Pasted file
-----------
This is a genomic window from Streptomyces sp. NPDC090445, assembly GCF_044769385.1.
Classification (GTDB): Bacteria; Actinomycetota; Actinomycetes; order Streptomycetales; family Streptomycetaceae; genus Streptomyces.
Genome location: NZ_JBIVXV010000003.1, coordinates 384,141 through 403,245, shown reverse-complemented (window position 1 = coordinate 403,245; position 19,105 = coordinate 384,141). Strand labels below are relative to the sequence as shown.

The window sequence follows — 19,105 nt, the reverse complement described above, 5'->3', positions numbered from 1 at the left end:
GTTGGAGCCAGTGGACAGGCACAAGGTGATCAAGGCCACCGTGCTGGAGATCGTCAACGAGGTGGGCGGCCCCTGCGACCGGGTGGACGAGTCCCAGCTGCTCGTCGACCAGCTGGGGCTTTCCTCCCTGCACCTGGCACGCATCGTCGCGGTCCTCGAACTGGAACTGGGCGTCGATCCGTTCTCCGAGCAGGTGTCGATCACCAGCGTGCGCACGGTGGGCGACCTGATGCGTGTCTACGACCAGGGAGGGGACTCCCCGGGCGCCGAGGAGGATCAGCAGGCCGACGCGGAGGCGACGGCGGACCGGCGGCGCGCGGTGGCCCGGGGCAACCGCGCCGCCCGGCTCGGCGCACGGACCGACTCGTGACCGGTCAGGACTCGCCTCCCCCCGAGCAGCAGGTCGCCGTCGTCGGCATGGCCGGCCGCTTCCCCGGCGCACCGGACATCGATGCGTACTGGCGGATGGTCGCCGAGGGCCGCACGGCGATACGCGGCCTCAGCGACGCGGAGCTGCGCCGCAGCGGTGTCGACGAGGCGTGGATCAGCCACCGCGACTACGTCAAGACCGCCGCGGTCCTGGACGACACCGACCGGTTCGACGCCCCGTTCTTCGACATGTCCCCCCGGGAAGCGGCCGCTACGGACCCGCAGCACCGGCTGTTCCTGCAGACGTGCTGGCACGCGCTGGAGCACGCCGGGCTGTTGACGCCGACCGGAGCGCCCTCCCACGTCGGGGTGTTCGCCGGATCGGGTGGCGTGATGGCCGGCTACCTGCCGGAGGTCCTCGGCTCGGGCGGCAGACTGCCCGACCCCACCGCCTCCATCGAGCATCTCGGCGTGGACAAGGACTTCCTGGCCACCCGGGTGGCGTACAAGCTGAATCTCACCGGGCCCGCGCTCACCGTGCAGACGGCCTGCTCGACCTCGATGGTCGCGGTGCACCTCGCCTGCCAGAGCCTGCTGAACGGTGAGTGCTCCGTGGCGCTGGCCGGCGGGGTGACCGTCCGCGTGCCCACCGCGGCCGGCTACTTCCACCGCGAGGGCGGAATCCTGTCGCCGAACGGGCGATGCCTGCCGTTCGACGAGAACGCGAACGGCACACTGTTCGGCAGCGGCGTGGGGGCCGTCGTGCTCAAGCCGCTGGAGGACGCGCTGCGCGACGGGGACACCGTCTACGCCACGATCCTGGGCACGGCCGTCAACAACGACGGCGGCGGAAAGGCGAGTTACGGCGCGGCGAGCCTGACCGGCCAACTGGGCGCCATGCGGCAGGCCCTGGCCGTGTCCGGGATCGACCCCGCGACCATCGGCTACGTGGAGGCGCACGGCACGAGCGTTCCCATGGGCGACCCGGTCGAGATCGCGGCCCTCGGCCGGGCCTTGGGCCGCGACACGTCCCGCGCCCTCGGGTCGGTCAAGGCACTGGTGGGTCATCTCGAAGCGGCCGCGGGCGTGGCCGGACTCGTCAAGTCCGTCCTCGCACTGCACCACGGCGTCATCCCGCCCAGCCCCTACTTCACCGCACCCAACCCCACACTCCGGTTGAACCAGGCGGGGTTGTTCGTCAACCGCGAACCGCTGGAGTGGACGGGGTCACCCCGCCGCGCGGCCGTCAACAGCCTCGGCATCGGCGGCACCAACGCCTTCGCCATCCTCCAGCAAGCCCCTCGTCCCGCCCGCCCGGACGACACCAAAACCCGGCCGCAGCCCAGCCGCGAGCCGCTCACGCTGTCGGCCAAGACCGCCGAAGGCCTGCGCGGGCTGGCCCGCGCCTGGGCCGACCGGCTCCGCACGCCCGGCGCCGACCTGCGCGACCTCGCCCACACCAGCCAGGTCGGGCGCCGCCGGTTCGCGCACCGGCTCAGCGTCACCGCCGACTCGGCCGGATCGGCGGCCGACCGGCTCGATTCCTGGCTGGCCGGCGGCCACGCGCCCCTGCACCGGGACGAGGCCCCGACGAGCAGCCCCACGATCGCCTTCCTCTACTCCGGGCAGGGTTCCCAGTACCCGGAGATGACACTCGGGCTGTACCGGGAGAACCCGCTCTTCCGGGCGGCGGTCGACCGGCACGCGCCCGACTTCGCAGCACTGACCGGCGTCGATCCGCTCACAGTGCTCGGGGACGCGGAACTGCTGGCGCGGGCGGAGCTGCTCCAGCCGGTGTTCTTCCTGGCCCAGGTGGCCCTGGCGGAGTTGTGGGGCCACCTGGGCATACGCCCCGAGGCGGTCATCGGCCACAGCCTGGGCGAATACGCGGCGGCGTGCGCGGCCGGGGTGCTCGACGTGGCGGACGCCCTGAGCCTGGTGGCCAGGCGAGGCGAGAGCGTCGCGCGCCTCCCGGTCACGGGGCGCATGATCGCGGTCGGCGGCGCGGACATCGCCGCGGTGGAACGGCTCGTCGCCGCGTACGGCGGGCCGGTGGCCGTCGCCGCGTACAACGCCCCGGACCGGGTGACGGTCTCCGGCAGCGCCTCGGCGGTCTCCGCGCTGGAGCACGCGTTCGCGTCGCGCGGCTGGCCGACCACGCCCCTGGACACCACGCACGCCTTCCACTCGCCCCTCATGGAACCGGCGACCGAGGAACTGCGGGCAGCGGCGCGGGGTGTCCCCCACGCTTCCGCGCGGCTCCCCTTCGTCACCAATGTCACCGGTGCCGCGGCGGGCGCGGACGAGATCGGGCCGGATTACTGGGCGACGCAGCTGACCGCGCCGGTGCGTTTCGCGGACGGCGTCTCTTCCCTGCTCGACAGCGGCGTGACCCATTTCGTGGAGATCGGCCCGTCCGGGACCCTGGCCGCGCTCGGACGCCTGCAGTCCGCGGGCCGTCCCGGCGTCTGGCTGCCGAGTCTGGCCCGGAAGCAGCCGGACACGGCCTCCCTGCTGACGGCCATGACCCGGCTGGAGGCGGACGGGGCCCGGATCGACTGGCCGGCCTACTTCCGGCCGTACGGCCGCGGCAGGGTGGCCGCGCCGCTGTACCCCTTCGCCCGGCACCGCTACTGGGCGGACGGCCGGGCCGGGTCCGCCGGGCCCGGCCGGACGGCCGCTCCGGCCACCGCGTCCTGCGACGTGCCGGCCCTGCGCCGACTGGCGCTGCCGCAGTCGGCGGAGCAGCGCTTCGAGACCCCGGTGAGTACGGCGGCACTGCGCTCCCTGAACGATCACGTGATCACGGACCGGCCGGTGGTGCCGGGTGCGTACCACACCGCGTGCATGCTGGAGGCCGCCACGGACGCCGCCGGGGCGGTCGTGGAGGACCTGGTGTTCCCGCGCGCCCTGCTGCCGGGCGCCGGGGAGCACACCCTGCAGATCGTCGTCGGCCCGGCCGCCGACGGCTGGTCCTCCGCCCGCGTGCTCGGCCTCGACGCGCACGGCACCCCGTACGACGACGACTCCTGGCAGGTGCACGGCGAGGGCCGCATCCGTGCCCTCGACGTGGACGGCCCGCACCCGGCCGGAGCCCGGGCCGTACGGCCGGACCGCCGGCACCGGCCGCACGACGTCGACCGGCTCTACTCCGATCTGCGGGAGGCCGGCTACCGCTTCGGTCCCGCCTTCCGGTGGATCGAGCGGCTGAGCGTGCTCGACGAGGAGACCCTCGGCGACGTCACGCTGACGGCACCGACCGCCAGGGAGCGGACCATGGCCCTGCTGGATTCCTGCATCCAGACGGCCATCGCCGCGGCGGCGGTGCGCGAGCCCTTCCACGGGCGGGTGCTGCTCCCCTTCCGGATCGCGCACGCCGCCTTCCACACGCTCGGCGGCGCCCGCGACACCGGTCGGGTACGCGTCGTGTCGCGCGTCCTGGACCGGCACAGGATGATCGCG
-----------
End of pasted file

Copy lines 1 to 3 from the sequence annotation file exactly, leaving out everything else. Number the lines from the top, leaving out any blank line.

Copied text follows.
This is a genomic window from Streptomyces sp. NPDC090445, assembly GCF_044769385.1.
Classification (GTDB): Bacteria; Actinomycetota; Actinomycetes; order Streptomycetales; family Streptomycetaceae; genus Streptomyces.
Genome location: NZ_JBIVXV010000003.1, coordinates 384,141 through 403,245, shown reverse-complemented (window position 1 = coordinate 403,245; position 19,105 = coordinate 384,141). Strand labels below are relative to the sequence as shown.